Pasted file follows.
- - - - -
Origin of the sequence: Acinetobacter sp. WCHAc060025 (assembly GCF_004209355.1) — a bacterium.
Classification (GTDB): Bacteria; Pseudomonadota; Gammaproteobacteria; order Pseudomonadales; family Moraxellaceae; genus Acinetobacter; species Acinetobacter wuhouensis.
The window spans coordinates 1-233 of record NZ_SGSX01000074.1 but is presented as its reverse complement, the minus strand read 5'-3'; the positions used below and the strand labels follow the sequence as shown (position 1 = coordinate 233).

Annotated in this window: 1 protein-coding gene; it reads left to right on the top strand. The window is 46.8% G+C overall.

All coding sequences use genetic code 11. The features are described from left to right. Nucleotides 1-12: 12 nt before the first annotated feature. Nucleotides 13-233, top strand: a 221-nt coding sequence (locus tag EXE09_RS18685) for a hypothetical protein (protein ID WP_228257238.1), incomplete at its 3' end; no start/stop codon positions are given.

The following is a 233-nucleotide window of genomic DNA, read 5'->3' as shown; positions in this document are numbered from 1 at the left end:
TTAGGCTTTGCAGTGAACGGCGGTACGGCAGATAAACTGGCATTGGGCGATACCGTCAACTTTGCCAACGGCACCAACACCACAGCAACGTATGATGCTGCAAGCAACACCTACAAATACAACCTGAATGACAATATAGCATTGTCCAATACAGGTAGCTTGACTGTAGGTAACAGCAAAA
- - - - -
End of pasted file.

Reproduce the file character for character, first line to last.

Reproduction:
Origin of the sequence: Acinetobacter sp. WCHAc060025 (assembly GCF_004209355.1) — a bacterium.
Classification (GTDB): Bacteria; Pseudomonadota; Gammaproteobacteria; order Pseudomonadales; family Moraxellaceae; genus Acinetobacter; species Acinetobacter wuhouensis.
The window spans coordinates 1-233 of record NZ_SGSX01000074.1 but is presented as its reverse complement, the minus strand read 5'-3'; the positions used below and the strand labels follow the sequence as shown (position 1 = coordinate 233).

Annotated in this window: 1 protein-coding gene; it reads left to right on the top strand. The window is 46.8% G+C overall.

All coding sequences use genetic code 11. The features are described from left to right. Nucleotides 1-12: 12 nt before the first annotated feature. Nucleotides 13-233, top strand: a 221-nt coding sequence (locus tag EXE09_RS18685) for a hypothetical protein (protein ID WP_228257238.1), incomplete at its 3' end; no start/stop codon positions are given.

The following is a 233-nucleotide window of genomic DNA, read 5'->3' as shown; positions in this document are numbered from 1 at the left end:
TTAGGCTTTGCAGTGAACGGCGGTACGGCAGATAAACTGGCATTGGGCGATACCGTCAACTTTGCCAACGGCACCAACACCACAGCAACGTATGATGCTGCAAGCAACACCTACAAATACAACCTGAATGACAATATAGCATTGTCCAATACAGGTAGCTTGACTGTAGGTAACAGCAAAA